What debt are we to pay daily and yet never pay off? The answer to this profound question is the focus of our next three meditations, which are taken from a sermon I preached at Cross Community Church. The messages were rooted in the following passage, which came from the inspired pen of the apostle Paul.
Let no debt remain outstanding, except the continuing debt to love one another, for he who loves his fellowman has fulfilled the law. The commandments, “Do not commit adultery,” “Do not murder,” “Do not steal,” “Do not covet,” and whatever other commandments there may be, are summed up in this one rule: “Love your neighbor as yourself.” Love does no harm to its neighbor. Therefore love is the fulfillment of the law. (Romans 13:8-10)
The debt we are to pay daily and yet never pay off is the debt of love. It is important to pause for a moment to define this word love. The Greek (in which the New Testament was originally written) employs a number of words for love that are not in view here.
Philos is brotherly love between two people with shared interests; philos love steadily grows through a strong commitment. (Now you know why Philadelphia, Pennsylvania, is called “The City of Brotherly Love”—it comes from the Greek!)
Eros is the root from which we get our English word “erotic.” Eros love is primarily emotional and sexual. It is characterized by an insatiable desire to be near its target; it changes suddenly; and it is based entirely on circumstances.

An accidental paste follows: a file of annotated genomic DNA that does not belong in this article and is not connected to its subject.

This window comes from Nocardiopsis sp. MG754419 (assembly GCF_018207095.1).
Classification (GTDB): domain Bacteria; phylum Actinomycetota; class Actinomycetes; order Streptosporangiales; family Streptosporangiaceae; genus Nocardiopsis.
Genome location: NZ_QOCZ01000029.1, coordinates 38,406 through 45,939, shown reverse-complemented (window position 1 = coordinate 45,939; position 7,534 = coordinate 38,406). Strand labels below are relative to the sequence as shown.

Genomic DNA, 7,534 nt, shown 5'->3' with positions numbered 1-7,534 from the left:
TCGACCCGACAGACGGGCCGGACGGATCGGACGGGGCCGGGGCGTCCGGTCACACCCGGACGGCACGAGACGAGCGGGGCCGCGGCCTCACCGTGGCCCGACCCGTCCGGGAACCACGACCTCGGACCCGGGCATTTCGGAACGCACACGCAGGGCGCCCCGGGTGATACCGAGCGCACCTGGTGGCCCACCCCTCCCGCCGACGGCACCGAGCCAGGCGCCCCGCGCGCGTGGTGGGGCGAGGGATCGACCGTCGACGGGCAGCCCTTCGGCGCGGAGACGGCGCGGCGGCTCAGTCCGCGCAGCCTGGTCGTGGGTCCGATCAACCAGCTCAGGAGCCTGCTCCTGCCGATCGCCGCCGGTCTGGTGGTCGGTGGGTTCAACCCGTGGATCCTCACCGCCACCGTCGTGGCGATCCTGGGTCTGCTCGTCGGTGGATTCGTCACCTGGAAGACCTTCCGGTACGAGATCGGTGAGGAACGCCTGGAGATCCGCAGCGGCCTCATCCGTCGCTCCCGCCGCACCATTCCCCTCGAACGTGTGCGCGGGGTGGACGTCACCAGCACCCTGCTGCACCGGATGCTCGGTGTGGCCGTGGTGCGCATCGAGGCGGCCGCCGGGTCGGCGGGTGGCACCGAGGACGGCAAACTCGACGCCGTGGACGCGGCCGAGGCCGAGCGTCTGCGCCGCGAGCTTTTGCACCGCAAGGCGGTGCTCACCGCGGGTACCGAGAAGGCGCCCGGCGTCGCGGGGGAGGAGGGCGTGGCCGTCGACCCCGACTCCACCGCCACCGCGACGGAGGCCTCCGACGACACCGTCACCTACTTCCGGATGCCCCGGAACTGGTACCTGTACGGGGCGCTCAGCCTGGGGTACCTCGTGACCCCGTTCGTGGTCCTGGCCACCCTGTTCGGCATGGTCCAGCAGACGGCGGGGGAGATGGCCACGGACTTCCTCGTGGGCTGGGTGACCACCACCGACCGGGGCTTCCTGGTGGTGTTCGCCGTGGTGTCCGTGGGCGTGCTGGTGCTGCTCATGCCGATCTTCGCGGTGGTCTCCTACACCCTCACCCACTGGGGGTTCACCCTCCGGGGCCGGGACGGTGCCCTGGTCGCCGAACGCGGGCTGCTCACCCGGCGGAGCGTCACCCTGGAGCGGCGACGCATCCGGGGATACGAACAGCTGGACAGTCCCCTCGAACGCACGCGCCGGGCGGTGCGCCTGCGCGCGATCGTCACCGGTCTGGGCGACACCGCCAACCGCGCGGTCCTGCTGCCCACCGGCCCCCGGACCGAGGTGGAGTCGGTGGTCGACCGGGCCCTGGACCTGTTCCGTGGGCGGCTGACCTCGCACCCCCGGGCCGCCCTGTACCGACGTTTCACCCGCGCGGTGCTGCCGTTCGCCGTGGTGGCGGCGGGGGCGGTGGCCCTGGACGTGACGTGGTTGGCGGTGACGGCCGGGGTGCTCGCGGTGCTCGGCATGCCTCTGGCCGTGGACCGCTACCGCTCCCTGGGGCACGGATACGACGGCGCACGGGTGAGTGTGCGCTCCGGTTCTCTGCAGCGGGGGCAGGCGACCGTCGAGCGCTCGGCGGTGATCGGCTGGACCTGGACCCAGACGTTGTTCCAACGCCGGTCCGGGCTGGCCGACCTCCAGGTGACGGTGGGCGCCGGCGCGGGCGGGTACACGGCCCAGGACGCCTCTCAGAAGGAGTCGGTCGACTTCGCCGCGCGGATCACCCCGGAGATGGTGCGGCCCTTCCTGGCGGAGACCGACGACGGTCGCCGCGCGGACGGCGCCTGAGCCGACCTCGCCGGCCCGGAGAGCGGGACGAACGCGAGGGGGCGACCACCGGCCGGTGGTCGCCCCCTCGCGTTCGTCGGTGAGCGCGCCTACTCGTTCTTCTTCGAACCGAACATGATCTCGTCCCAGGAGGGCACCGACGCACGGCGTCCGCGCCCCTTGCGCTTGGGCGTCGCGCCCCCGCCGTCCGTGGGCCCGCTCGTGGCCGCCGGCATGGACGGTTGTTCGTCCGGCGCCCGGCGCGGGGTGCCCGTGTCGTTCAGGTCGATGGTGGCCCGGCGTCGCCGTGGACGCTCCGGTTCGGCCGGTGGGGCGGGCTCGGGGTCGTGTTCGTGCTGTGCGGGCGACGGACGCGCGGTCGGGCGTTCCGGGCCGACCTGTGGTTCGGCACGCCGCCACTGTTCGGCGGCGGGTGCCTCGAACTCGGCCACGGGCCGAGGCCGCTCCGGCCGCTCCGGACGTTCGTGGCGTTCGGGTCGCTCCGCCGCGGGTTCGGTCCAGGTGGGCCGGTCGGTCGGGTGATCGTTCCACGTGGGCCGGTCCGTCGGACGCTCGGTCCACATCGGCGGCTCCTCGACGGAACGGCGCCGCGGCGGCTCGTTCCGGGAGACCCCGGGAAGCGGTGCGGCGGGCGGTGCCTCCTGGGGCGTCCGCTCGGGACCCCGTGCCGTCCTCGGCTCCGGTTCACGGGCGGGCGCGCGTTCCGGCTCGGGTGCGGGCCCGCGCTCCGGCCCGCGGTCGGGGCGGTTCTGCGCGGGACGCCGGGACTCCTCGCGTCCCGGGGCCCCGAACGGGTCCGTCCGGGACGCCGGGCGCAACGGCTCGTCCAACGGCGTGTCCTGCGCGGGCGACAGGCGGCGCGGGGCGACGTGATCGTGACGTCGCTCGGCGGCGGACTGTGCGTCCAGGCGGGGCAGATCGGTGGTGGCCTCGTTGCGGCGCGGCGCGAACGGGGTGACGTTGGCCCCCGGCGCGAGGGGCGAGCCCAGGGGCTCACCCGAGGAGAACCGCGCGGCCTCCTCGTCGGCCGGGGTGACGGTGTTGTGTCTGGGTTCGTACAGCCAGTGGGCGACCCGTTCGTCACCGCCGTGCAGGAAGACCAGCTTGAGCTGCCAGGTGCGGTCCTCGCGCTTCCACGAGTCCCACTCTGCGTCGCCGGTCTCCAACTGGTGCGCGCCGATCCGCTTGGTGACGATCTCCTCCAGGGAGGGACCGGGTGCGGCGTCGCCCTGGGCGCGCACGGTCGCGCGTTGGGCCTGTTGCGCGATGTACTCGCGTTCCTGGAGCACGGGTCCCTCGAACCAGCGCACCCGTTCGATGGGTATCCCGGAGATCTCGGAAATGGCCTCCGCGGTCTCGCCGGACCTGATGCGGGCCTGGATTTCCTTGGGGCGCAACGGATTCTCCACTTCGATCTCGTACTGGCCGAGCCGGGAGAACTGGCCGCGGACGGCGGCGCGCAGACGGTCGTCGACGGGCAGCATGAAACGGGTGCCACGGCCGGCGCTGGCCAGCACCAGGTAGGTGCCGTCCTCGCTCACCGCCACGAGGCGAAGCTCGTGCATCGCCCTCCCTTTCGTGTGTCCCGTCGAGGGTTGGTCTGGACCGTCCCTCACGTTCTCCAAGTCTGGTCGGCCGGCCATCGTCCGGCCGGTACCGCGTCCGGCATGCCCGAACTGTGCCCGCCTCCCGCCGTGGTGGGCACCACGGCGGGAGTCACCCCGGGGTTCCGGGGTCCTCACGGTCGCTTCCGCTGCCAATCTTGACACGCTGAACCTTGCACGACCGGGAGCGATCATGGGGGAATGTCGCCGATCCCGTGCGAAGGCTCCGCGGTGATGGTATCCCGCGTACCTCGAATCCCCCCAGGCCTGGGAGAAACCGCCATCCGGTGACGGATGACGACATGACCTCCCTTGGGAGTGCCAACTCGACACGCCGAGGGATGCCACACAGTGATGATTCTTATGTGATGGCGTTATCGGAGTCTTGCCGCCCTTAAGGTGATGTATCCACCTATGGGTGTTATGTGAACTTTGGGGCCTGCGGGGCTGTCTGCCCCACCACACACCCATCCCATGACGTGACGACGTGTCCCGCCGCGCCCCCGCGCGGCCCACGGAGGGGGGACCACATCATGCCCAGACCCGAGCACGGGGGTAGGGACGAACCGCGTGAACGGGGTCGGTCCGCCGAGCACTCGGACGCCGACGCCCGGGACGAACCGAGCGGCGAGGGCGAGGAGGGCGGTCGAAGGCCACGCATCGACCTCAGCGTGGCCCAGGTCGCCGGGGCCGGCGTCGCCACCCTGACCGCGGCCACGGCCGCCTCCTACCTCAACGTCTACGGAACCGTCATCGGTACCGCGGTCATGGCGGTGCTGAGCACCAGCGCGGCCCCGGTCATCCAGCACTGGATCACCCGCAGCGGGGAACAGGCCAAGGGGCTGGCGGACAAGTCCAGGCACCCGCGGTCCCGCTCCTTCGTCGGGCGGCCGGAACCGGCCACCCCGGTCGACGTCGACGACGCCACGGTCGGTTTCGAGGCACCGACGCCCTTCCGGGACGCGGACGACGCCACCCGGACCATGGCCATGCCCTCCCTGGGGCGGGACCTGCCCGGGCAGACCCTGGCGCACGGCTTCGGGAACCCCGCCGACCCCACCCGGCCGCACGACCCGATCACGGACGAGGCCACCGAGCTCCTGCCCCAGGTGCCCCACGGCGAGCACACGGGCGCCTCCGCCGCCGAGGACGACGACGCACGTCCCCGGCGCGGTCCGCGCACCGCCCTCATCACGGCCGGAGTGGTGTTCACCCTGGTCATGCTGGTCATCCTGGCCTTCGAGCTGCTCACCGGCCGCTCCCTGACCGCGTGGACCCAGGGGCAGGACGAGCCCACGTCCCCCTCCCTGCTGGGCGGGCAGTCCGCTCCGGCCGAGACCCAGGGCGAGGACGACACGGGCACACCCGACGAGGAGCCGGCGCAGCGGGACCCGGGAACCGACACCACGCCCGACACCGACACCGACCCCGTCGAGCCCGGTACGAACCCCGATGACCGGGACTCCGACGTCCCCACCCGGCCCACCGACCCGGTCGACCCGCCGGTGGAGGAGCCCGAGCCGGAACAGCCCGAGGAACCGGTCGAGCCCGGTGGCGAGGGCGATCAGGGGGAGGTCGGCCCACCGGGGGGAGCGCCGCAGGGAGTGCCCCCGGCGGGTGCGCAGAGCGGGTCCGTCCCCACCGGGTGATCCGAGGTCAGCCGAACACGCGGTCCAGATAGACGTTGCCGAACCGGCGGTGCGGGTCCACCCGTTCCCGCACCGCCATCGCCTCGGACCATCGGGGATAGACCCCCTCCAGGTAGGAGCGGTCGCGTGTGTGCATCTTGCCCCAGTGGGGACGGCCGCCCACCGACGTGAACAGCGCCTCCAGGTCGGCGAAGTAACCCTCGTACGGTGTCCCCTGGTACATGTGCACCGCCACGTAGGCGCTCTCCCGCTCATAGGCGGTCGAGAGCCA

Storge is love for one who is dependent. It is a “motherly” love based on the relationship between the lover and the loved.
But the word used here in Romans 13 is not a feeling motivated by physical appearance, emotional attraction, or self-satisfaction …
The Greek agapao in this passage is from the root agape, which is a love that is as unconditional as it is sacrificial. Agape love finds its meaning and manifestation in the revelation of God in Christ Jesus.
So the debt every Christian owes, moment by moment, is the debt of agape love, a love that is unrestricted, unrestrained, unreserved, and unrelenting. It is volitional (a personal choice), unconditional (not motivated by hope of some return), and sacrificial (it loves regardless of the pain or cost).
So . . . how are you doing at paying down your debt? In the next blog we will dive a little deeper into this passage and discuss who it is to whom we owe this debt.
This is the Gospel. This is grace for your race. NEVER FORGET THAT . . . AMEN!